London in the Eighteenth Century
London in the Eighteenth Century: ‘A Great and Monstrous Thing’
Bodley Head 682pp £25
‘This is London! How d'ye like it?’ concluded John Bancks’ poetic paean to metropolitan diversity in 1738. In this comprehensive survey of the emergence of the world’s first modern city Jerry White has chosen the overarching theme of division to make sense of the kaleidoscope of people, places and events that constituted the metropolis. This was an age of contrasts, a time of ‘starving poverty as well as shining polish’, a ‘strikingly violent place’ in an age of politeness.
Surprisingly for a city which in a century almost doubled its population and witnessed a dramatic growth in commerce change is not a major theme. White acknowledges there was some progress in healing London’s multi-layered divisions: the metropolis was united physically by the building of new bridges and improvements to the road network and socio-politically at the end of the century, when the elites of the City of London made peace with Westminster in the face of threats of riot and revolution. Yet as this suggests the divisions of class intensified, while intolerance, crime and disorder continued to be juxtaposed with growing humanitarianism and ‘an extensive machinery of repression through prisons and punishment’ remained in place. The conclusion that, despite the foundation of voluntary hospitals, improvements in policing and the articulation of new claims for a more representational political system by 1800 there was ‘much work still to do’ will no doubt evoke wry agreement from contemporary Londoners.
London in the Eighteenth Century is organised thematically, with chapters on London’s buildings, peoples and types of work, followed by ones on culture, religion and politics. But individual lives predominate; each chapter opens with a sketch of a notable Londoner. While many of these figures, including Samuel Johnson, Henry and John Fielding, and John Wilkes, are familiar, others are fresh and evocative, including William Beckford, West India merchant and twice Lord Mayor, the ‘first commoner in England to die a millionaire’; Teresa Cornelys, proprietor of the hugely successful Carlisle House, venue for concerts, assemblies, and masquerades; and Martha Stracey, workhouse orphan and later prostitute, who was executed at the age of 18 for robbing a chairman (the stolen guinea was found hidden in her mouth).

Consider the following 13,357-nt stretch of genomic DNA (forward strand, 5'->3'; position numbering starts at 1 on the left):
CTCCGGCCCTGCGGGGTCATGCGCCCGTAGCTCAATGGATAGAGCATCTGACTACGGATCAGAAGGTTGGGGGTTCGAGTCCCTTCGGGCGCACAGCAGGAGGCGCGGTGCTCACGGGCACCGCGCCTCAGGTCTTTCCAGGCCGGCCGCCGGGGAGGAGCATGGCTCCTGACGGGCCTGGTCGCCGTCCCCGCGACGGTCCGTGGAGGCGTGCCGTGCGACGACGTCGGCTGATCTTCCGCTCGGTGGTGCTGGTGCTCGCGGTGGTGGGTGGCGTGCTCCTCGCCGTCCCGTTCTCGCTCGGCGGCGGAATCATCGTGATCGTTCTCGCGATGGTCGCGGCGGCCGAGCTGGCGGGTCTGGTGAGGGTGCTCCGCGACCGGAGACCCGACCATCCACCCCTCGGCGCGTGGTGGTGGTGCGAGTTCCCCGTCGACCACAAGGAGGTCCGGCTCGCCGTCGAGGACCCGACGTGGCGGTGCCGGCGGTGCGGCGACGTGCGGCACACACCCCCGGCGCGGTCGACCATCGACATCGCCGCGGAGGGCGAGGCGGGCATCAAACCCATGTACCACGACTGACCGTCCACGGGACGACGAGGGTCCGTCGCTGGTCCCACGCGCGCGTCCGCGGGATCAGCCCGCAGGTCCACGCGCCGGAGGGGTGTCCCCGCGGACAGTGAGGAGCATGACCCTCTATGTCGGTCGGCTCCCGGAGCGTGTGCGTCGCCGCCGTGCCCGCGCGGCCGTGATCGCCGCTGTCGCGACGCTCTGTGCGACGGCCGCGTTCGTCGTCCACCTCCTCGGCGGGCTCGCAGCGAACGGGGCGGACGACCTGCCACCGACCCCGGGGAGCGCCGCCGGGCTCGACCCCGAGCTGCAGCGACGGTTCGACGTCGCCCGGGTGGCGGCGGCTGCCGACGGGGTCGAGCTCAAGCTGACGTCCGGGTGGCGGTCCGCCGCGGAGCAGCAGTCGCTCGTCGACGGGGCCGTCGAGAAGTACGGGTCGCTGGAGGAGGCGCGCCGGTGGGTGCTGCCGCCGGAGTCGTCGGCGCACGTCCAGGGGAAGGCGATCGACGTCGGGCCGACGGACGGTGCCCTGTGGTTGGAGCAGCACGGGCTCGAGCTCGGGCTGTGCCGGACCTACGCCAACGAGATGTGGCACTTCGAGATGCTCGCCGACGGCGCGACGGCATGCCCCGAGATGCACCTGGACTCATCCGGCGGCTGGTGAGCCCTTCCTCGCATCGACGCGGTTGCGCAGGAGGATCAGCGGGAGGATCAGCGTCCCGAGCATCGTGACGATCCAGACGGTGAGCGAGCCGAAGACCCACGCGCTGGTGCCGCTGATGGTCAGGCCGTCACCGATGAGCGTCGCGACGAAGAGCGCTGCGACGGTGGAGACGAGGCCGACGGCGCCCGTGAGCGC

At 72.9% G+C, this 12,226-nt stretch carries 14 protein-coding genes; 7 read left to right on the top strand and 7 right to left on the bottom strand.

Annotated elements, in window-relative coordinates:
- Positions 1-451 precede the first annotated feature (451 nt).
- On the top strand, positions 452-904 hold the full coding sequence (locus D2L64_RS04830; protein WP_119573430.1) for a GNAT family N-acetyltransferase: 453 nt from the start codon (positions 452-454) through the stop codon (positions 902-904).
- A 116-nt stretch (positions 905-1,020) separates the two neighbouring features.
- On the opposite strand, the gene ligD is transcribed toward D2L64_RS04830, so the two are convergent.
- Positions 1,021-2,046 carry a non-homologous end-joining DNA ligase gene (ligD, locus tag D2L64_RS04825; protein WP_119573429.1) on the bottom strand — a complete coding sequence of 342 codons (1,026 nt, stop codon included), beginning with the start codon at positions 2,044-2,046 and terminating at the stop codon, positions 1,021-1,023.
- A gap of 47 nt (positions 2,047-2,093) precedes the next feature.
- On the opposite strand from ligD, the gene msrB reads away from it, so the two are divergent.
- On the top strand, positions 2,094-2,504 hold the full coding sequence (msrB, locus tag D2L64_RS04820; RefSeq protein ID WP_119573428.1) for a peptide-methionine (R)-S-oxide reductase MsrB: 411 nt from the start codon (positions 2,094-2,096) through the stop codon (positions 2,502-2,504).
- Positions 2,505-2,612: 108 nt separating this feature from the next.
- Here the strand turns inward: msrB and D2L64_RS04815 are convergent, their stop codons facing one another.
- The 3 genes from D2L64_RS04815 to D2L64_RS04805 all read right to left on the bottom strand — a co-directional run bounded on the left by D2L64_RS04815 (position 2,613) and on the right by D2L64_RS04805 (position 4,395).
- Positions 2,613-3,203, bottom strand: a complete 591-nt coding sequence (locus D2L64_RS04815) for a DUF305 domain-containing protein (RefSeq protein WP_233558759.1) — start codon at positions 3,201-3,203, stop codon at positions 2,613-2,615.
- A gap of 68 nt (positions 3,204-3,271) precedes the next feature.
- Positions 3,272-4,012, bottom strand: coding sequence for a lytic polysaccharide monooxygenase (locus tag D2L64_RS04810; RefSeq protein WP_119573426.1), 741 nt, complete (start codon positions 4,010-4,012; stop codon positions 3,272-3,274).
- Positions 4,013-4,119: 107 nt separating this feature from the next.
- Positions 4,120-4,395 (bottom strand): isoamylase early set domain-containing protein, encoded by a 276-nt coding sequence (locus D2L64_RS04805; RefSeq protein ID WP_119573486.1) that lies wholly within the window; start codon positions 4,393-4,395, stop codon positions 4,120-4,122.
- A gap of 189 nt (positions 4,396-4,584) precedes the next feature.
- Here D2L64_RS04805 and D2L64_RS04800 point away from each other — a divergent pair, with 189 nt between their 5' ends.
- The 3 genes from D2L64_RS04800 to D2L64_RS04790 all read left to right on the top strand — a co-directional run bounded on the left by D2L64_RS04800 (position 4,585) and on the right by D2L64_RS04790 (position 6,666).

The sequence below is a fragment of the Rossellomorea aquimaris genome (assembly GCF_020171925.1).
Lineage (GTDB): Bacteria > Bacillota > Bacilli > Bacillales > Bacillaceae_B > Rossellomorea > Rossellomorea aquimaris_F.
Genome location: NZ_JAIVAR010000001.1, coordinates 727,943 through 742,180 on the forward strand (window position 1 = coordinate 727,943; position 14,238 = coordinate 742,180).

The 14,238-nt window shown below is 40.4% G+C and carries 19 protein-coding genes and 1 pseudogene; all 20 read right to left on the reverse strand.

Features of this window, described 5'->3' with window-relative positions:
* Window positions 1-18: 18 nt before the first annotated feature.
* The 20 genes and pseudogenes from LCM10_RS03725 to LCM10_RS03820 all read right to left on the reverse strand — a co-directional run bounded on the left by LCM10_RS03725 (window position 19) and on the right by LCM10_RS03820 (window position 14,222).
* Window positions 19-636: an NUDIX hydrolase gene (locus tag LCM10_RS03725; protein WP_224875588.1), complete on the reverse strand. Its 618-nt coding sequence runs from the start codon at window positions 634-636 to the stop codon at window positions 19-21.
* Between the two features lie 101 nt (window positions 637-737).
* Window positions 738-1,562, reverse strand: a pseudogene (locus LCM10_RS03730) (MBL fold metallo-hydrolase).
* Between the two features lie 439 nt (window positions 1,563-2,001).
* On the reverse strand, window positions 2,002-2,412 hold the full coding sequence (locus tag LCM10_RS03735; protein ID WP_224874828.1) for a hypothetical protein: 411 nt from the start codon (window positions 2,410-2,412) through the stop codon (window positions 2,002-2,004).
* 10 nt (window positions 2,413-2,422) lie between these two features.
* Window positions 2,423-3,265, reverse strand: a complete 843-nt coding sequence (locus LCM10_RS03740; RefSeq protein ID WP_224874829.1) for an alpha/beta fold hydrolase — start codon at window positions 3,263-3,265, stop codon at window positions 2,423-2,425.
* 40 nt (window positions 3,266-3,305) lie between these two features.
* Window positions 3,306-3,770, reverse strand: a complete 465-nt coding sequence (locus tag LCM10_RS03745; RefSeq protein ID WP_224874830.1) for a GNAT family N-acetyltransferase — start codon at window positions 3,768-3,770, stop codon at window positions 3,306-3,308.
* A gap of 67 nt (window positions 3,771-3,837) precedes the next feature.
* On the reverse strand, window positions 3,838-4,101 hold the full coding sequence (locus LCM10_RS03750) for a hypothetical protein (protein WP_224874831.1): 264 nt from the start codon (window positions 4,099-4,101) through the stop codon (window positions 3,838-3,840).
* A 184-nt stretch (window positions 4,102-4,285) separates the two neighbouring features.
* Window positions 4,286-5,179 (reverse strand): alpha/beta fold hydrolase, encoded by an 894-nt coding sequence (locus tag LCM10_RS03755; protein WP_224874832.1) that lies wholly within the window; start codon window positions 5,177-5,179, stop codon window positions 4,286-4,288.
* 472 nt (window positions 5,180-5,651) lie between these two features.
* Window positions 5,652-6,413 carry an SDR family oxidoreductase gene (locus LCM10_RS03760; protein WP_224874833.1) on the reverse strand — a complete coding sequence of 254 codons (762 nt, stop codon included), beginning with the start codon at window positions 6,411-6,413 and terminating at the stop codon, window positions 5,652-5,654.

Billed as ‘the first major social history of 18th-century London for 40 years’, this book actually invites comparison with Dorothy George’s classic London Life in the Eighteenth Century (1925). Life in White’s London is less desperate than that portrayed by George (he is sceptical of claims that the gin craze was a social catastrophe), but White also sees less progress by the end of the century (in his extensive treatment of the 1780 anti-Catholic Gordon Riots he notes that the rioters destroyed ten times more property than was destroyed in Paris during the French Revolution). White’s London is also a city brimming with culture, with around a quarter of the book devoted to the city’s architecture and print culture, concerts and theatres, pleasure gardens and fairs and clubs and societies, all of which, with their concomitant drinking, gambling and prostitution, brought rich and poor together in sometimes uneasy coexistence.
Like George’s London Life, White’s book is thoroughly researched (with extensive notes and a 40-page bibliography), but, writing more than 80 years later, he has also been able to take advantage of the extensive range of sources available on the Internet. The vast amount of information presented here sometimes overwhelms the argument, but the wealth of captivating vignettes means readers will return to it again and again.
Robert Shoemaker, Professor of Eighteenth-Century British History at the University of Sheffield, is the author of The London Mob: Violence and Disorder in Eighteenth-Century England (Continuum, 2004)
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